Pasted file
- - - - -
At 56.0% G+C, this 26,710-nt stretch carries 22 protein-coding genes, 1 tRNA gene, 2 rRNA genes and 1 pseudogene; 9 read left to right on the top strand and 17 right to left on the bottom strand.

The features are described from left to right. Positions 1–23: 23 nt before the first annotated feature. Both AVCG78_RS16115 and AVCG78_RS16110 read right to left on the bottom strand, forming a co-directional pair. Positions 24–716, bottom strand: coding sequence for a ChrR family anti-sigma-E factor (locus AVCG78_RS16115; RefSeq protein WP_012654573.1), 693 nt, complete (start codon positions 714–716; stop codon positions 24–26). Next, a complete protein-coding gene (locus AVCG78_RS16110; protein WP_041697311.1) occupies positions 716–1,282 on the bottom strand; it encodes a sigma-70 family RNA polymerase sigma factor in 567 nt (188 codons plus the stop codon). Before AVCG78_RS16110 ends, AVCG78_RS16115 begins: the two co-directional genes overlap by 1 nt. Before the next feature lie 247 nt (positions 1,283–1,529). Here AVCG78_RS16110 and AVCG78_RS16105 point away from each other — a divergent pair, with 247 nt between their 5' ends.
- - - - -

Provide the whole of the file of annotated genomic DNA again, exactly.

At 56.0% G+C, this 26,710-nt stretch carries 22 protein-coding genes, 1 tRNA gene, 2 rRNA genes and 1 pseudogene; 9 read left to right on the top strand and 17 right to left on the bottom strand.

The features are described from left to right. Positions 1–23: 23 nt before the first annotated feature. Both AVCG78_RS16115 and AVCG78_RS16110 read right to left on the bottom strand, forming a co-directional pair. Positions 24–716, bottom strand: coding sequence for a ChrR family anti-sigma-E factor (locus AVCG78_RS16115; RefSeq protein WP_012654573.1), 693 nt, complete (start codon positions 714–716; stop codon positions 24–26). Next, a complete protein-coding gene (locus AVCG78_RS16110; protein WP_041697311.1) occupies positions 716–1,282 on the bottom strand; it encodes a sigma-70 family RNA polymerase sigma factor in 567 nt (188 codons plus the stop codon). Before AVCG78_RS16110 ends, AVCG78_RS16115 begins: the two co-directional genes overlap by 1 nt. Before the next feature lie 247 nt (positions 1,283–1,529). Here AVCG78_RS16110 and AVCG78_RS16105 point away from each other — a divergent pair, with 247 nt between their 5' ends.